"...we'll be sifting through the entries once again, this time looking for those home buil
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For the majority of gearheads, the thing they want to see in a car magazine is the stuff that they can afford to do. In the absence of an unlimited budget, DIY builders have to make some compromises, and oftentimes the art is in knowing just where to place a limited number of hard-earned dollars. And believe it or not, even guys with a bankroll have the same challenge. Whether you're on a budget, or have a "comfortable" level of funding, if you walk this line just right, you will be the hero.
Nevertheless, some people resent the spendy cars (nicely done or otherwise) not because of what they are, but because they are a sore spot for the limitations regular guys deal with. By corollary argument, I've noticed that some guys with high-end hot rods-probably unintentionally-exude an air of superiority that reinforces that resentment. I guess you could say the hot rodding world is a microcosm of class struggle in general. The "haves" and the "have-nots" will probably always butt heads, but it's all in good fun, of course.
To the meat-and-potatoes hot rodder, the key to flattening the playing field is to do more with less. The rich rodder may think he can mindlessly spend his way to the top, but the average Joe can still end up the victor with ingenuity and hard work. In point of fact, it's not about the money, but the bang for the buck-irrespective of the amount spent. We can argue all day long about what cars PHR should feature, but in the end, the cars that are in your garages, driveways, barns, and fields (expensive or not) are the only ones that matter.
Along that line, our yearly photo contest is more than a photo contest, it's the opportunity to celebrate the community of "real" cars out there. It's the chance for all corners of the hobby-from high dollar to blue collar-to come together on a level playing field, and be judged in a very unique way: to show the world how each car owner sees his car through his eyes. One of the most striking examples of this is the photo of Brian Ober's '66 Buick Riviera. Yes, its paint is chalky, scaly, and rusty, but the patina and shape of this iconic car in low light is almost three-dimensional. Brian makes you want to love his Buick-you simply have to love it through his eyes, warts and all.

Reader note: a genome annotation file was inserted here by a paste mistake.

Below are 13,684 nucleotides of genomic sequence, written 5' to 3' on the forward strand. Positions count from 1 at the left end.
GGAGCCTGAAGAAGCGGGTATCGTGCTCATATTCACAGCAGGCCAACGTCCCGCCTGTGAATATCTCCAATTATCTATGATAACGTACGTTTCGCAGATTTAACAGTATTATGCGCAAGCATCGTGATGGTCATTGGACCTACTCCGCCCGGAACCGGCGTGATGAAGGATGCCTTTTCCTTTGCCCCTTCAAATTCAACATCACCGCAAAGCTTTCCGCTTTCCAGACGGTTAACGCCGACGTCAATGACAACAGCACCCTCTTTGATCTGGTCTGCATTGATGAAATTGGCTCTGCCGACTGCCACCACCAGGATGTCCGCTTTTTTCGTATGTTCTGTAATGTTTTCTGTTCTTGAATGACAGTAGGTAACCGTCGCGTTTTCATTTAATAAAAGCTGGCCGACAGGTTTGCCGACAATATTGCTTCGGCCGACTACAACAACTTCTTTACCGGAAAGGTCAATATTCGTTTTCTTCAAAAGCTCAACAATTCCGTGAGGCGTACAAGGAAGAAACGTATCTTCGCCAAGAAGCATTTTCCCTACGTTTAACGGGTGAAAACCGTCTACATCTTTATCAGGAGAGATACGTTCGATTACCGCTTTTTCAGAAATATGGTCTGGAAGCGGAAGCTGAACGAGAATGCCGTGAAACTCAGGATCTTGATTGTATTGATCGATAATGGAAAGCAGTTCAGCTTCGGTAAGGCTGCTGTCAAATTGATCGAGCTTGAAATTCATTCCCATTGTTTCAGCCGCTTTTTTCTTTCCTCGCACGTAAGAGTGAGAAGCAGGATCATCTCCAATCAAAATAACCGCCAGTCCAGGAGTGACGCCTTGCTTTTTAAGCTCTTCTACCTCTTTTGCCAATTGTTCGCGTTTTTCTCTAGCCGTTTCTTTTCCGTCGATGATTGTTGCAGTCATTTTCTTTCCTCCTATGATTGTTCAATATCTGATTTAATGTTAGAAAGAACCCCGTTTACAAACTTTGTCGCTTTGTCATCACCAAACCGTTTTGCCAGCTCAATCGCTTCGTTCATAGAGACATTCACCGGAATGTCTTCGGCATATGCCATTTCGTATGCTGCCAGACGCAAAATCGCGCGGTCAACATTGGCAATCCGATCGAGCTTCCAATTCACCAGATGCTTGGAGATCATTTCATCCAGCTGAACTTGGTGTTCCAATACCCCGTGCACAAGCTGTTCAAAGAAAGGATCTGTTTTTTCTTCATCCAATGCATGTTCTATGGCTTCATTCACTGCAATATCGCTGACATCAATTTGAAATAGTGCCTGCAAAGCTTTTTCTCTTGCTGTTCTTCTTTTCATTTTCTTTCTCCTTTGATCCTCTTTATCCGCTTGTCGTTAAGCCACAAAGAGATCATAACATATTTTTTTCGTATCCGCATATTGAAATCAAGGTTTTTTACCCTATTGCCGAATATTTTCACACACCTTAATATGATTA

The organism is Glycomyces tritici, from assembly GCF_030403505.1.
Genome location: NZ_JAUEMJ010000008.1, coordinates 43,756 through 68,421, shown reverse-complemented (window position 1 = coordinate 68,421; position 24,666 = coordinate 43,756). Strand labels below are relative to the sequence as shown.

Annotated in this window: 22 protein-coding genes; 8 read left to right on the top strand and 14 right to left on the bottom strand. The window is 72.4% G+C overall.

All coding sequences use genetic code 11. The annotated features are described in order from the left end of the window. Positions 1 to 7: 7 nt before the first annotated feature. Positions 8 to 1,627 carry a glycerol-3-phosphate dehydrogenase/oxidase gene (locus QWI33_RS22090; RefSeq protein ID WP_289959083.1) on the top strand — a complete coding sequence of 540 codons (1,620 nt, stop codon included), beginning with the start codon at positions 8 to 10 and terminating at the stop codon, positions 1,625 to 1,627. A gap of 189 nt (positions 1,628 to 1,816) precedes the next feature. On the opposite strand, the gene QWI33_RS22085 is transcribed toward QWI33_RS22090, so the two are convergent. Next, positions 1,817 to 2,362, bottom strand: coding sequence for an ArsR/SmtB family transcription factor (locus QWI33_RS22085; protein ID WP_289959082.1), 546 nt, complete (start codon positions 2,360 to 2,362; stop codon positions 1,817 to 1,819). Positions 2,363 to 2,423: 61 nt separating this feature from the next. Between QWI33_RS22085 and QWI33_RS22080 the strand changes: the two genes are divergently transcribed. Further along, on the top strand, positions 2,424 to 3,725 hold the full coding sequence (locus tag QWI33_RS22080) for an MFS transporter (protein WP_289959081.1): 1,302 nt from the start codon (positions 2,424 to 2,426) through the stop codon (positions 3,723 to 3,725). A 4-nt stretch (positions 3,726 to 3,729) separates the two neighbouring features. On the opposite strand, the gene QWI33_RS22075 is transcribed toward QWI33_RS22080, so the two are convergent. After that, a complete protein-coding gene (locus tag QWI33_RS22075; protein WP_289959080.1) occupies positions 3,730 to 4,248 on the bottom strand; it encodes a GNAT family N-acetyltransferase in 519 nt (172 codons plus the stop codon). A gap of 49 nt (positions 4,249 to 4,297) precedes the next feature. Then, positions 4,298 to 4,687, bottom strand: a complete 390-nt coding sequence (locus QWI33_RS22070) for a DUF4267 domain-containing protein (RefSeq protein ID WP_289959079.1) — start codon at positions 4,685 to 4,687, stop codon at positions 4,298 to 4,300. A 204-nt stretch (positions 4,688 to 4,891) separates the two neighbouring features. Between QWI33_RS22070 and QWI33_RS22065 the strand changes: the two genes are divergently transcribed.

On another note, I'd also like to thank our contest sponsor, Nitto Tires, for adding a much-needed 200hp shot of nitrous to this year's event. In past years, we've offered piles of swag from the dribs and drabs that get sent to us unsolicited every year. With Nitto putting up a set of serious rubber to the winning photographer, that really got your creative juices flowing. That extra incentive resulted in almost 300 entries, as you can see from the boxes of envelopes on my office floor. Our winners, Tom and Amy Craig, of Schertz, Texas, have chosen a pair of Nitto NT555 225/40R17s for the front of their '68 Camaro, and a pair of 285/40R18 NT555R Extreme Drag Radials for the rear. Congrats to Tom and Amy, who did an exceptional job of capturing a beautiful, fleeting moment at sunset.
We realize it's inevitable some folks won't like our selection of winners and finalists, but it's important to remember it's not about what kind of car, or who spent what, but about how well each individual got across their vision with the resources at hand. And some more good news: Due to the breadth of this year's contest, we'll be sifting through the entries once again, this time looking for those home builders who, in our estimation, did the best job with limited resources. If you entered the 2009 contest, don't besurprised if you get a call from us asking for more photos and information on your contest entry. Specifically, we're thinking about something along the lines of "Top 10 Hometown Hot Rods," so stay tuned!